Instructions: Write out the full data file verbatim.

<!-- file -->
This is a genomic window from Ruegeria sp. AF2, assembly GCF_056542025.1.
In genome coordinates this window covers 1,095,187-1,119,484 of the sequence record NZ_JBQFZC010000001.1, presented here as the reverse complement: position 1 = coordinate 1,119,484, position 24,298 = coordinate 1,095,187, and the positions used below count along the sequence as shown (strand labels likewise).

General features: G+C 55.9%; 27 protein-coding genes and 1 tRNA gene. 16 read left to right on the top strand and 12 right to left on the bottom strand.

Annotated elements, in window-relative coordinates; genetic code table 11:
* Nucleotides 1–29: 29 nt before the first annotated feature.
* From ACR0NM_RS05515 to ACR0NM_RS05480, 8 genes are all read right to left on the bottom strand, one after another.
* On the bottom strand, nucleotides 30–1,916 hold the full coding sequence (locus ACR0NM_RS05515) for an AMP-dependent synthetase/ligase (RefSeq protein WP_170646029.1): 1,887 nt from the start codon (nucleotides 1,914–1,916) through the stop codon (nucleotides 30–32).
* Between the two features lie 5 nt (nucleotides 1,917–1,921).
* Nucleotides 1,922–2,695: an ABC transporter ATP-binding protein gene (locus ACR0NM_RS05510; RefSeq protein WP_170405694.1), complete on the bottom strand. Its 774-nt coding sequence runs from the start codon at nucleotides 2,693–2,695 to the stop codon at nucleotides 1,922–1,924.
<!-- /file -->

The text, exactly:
This is a genomic window from Ruegeria sp. AF2, assembly GCF_056542025.1.
In genome coordinates this window covers 1,095,187-1,119,484 of the sequence record NZ_JBQFZC010000001.1, presented here as the reverse complement: position 1 = coordinate 1,119,484, position 24,298 = coordinate 1,095,187, and the positions used below count along the sequence as shown (strand labels likewise).

General features: G+C 55.9%; 27 protein-coding genes and 1 tRNA gene. 16 read left to right on the top strand and 12 right to left on the bottom strand.

Annotated elements, in window-relative coordinates; genetic code table 11:
* Nucleotides 1–29: 29 nt before the first annotated feature.
* From ACR0NM_RS05515 to ACR0NM_RS05480, 8 genes are all read right to left on the bottom strand, one after another.
* On the bottom strand, nucleotides 30–1,916 hold the full coding sequence (locus ACR0NM_RS05515) for an AMP-dependent synthetase/ligase (RefSeq protein WP_170646029.1): 1,887 nt from the start codon (nucleotides 1,914–1,916) through the stop codon (nucleotides 30–32).
* Between the two features lie 5 nt (nucleotides 1,917–1,921).
* Nucleotides 1,922–2,695: an ABC transporter ATP-binding protein gene (locus ACR0NM_RS05510; RefSeq protein WP_170405694.1), complete on the bottom strand. Its 774-nt coding sequence runs from the start codon at nucleotides 2,693–2,695 to the stop codon at nucleotides 1,922–1,924.